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The 2009 American Community Survey showed that while the total population of Washington Heights and Inwood stayed almost steady over the past decade, the Hispanic population declined by almost 7 percent—from 154,414 in 2000 to 143,692 in 2009.

Over the same period of time, the non-Hispanic population of these neighborhoods has gone up by almost 20 percent—from 54,000 in 2000 to 64,523.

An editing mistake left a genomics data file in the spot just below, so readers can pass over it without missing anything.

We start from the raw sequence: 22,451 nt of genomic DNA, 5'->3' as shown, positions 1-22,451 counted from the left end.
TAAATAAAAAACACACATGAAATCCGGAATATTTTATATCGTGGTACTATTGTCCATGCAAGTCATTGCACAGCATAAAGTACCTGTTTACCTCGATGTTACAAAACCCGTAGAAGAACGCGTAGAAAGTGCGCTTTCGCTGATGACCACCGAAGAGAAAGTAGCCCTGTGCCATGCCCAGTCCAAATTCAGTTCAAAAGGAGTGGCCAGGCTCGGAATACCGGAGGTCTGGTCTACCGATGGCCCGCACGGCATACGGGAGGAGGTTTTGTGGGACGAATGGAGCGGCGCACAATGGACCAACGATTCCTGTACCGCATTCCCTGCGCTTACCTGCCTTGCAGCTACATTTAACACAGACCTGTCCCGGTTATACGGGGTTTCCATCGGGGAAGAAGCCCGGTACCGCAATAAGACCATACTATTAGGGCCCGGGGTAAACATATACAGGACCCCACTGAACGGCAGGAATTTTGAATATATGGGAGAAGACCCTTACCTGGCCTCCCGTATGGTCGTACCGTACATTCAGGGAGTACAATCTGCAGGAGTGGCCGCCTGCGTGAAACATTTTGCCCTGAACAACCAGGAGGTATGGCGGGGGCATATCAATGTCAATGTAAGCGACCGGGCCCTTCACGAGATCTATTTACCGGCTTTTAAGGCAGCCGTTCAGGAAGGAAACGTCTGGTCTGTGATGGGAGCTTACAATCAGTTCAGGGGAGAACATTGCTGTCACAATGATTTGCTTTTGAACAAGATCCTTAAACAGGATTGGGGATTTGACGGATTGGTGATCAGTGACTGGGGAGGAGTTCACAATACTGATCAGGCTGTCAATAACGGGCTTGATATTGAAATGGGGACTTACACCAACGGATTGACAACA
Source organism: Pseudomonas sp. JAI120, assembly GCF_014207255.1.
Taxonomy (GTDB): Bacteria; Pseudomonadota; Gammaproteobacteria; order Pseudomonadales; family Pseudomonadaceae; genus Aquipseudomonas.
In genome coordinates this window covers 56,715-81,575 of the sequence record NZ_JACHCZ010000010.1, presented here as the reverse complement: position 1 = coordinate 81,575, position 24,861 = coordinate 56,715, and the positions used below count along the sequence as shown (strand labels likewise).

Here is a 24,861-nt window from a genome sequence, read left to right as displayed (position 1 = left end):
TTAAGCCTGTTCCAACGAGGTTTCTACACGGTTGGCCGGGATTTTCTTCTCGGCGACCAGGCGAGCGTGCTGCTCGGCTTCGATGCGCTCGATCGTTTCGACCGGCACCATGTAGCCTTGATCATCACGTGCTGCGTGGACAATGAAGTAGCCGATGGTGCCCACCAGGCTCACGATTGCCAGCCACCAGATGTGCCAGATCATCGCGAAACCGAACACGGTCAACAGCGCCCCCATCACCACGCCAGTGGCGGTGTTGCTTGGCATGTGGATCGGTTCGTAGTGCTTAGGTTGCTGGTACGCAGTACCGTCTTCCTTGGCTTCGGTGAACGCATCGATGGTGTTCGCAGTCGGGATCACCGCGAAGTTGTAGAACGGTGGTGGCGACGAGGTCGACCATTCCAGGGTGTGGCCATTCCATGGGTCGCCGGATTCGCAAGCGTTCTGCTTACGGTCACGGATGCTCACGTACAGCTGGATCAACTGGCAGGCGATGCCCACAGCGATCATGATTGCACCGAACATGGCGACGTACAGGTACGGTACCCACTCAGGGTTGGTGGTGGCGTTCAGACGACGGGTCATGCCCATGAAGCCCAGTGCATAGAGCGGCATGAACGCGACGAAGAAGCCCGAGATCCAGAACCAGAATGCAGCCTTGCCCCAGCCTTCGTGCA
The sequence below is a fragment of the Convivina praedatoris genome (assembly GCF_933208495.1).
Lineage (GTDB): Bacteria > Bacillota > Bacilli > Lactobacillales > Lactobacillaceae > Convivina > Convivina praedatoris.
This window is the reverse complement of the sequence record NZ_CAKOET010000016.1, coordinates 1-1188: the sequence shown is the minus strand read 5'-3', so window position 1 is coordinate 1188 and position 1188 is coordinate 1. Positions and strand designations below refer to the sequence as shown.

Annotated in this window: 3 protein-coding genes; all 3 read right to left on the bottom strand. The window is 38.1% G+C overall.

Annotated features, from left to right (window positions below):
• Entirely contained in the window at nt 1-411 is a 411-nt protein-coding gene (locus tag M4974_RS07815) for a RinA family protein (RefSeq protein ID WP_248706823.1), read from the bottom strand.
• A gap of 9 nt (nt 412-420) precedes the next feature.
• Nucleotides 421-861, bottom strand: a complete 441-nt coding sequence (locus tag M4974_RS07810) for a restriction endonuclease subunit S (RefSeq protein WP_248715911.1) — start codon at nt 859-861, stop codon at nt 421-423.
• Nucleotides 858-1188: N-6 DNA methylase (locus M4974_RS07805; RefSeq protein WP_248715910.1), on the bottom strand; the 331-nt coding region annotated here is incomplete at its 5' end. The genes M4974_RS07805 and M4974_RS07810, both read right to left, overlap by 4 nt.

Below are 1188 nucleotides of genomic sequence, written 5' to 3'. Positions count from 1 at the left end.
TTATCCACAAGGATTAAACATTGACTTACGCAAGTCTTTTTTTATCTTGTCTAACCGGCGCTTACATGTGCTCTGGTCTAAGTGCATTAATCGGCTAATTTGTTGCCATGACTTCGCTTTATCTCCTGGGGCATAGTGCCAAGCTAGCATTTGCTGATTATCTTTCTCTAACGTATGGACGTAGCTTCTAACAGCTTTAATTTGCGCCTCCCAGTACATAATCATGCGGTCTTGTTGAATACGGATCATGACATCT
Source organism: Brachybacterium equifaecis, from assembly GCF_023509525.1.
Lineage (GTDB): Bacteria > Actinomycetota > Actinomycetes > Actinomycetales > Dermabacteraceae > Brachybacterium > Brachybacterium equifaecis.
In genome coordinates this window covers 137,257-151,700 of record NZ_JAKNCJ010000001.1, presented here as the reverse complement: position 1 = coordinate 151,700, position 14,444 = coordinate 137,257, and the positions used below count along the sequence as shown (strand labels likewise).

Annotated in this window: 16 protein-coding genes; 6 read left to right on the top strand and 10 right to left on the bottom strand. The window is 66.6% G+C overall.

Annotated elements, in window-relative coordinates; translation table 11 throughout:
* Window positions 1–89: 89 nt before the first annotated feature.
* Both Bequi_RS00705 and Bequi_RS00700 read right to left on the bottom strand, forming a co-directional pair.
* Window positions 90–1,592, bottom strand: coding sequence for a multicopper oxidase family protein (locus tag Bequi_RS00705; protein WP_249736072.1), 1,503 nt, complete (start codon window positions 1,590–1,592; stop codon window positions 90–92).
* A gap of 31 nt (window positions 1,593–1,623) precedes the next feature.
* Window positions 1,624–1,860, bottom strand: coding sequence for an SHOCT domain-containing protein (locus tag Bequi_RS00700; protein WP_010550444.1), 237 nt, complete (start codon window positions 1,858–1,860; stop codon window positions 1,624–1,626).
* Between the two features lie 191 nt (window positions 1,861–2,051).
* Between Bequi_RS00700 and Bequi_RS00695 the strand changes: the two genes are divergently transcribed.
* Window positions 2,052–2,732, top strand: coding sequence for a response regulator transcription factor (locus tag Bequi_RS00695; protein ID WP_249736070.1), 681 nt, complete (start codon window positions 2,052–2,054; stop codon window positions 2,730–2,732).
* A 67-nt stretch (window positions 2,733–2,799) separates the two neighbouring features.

"What’s worth noting is that even though rents have gone up here, they are still way below what people living below 125th Street, for instance, are encountering," Perry says.   

Residents and community leaders say that a failure to provide adequate housing assistance could force tenants to either accept higher rents even when unjustified (like in rent-stabilized apartments), or move out, possibly to cheaper neighborhoods in the Bronx.

That is a fear frequently discussed by those who queue up early in the morning outside the Washington Heights and Inwood Coalition, curled up in blankets, in between bouts of fitful sleep.

"Landlords want people who can pay more rent, and we aren’t those people," said Perdomo, as she waited for the clock to turn 9 a.m. "We could lose our neighborhood."